General info (May 16, 2014)
Specific case re: the University of California system (March 13, 2014)
Avoiding a DMCA takedown notice
For any UC authors worried about receiving such a takedown notice, here are the tips we provided when we heard about the Elsevier notices some campuses were receiving last year:
- Post the correct version of your article. Usually the author’s final version – after peer review but before the publisher formats it in the journal layout – is allowed for self-archiving, and this is the version the open access policy supports. Relatively few publishers allow authors to post the published version of their article.
- UC faculty adopted an Open Access Policy on July 24, 2013. If you’re dealing with an article published after the policy passed – and if your journal does not ask you for a waiver or embargo – you are expected to post your article in UC’s eScholarship Repository and can make it available anywhere else you like. Make sure to use the author’s final version (see above).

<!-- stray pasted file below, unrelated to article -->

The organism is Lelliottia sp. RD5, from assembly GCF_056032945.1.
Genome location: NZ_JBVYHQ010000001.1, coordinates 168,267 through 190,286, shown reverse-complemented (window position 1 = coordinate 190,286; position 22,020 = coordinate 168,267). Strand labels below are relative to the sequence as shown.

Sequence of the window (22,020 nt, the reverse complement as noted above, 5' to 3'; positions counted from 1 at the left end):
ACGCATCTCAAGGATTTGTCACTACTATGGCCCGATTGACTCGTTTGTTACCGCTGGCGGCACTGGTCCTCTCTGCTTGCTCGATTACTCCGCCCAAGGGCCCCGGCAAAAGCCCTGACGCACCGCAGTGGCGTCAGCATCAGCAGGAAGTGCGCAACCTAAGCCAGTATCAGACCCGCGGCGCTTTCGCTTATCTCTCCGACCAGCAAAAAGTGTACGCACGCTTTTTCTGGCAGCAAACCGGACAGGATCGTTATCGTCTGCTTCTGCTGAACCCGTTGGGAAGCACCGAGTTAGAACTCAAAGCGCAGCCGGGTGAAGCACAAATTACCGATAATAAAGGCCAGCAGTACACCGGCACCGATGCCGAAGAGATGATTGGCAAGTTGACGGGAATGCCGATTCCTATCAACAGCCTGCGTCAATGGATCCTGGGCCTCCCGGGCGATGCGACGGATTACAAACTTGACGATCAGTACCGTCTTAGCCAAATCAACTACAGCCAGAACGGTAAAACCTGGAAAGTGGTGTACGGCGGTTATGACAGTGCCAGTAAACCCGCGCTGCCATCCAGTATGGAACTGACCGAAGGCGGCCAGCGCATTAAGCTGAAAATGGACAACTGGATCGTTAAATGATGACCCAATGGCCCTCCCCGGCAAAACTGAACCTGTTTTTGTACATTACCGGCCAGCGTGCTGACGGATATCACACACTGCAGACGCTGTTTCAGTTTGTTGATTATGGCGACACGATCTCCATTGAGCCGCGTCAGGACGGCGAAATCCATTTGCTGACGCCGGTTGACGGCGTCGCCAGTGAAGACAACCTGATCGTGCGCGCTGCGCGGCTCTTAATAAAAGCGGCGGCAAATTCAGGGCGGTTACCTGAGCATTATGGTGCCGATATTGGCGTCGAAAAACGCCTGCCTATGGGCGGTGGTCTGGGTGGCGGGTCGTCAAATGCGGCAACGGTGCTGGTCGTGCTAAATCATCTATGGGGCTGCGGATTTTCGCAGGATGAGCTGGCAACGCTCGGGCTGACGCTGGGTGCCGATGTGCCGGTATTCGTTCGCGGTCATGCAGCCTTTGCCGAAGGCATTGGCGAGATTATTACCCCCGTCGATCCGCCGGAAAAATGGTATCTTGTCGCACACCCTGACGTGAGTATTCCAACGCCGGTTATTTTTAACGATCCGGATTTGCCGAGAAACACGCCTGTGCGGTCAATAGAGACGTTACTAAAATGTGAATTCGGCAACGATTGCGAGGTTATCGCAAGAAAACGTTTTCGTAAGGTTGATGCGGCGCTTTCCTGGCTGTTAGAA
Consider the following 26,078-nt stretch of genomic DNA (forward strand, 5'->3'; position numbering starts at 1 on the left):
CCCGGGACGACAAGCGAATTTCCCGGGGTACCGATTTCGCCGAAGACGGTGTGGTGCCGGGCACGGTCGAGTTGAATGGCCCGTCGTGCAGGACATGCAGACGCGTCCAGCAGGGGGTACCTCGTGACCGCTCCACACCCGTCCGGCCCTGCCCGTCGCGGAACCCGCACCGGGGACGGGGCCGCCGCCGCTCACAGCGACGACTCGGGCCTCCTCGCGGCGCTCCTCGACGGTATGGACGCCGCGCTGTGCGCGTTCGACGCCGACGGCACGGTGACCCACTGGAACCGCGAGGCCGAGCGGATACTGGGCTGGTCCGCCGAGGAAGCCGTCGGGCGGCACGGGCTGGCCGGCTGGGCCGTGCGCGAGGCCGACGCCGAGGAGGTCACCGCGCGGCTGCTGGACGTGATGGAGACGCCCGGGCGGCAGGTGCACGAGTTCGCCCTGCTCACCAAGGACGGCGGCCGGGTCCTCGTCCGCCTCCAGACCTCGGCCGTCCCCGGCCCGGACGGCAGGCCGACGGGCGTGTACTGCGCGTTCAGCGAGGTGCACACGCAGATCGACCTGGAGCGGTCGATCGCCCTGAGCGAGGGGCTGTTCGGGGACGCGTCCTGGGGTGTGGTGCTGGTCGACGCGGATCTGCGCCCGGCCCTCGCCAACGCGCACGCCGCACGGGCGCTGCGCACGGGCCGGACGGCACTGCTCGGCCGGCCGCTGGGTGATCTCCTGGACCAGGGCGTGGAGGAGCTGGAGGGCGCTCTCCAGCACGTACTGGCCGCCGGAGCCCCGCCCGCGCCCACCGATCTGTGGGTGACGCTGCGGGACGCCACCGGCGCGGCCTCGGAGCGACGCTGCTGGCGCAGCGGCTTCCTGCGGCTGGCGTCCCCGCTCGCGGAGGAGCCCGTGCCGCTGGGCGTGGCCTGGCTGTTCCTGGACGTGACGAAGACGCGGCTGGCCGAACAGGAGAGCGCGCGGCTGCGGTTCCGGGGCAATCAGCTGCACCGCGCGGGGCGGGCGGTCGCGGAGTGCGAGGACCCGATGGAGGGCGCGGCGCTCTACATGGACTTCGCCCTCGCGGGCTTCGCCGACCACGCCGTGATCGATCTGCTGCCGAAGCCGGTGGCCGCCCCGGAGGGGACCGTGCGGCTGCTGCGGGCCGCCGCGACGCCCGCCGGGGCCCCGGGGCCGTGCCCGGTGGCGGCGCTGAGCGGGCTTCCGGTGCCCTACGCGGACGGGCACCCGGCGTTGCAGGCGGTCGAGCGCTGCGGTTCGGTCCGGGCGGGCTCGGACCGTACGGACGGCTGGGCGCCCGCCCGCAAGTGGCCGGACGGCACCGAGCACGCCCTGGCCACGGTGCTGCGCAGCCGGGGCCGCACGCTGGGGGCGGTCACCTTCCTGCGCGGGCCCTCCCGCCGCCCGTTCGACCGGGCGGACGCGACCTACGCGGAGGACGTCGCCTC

- For articles not covered by the policy, read what you signed. You can also check the journal’s policy page, or the SHERPA/RoMEO database of journal policies. Often you can post the author’s final version, but you may need to wait until a year or two after publication.
- Compare the policies of different journals in your field. If you have multiple publishing options, opt for the ones that give you more control over your work, and not those that are going to send legal notices to your university. The University of California will keep this page updated with information about publishers that have agreed to respect authors’ rights, and how publishers are responding to the UC Open Access Policy.
- Get help understanding your options. UC Libraries staff are available to answer your questions.
More details from the UC Office of Schoalrly Communications website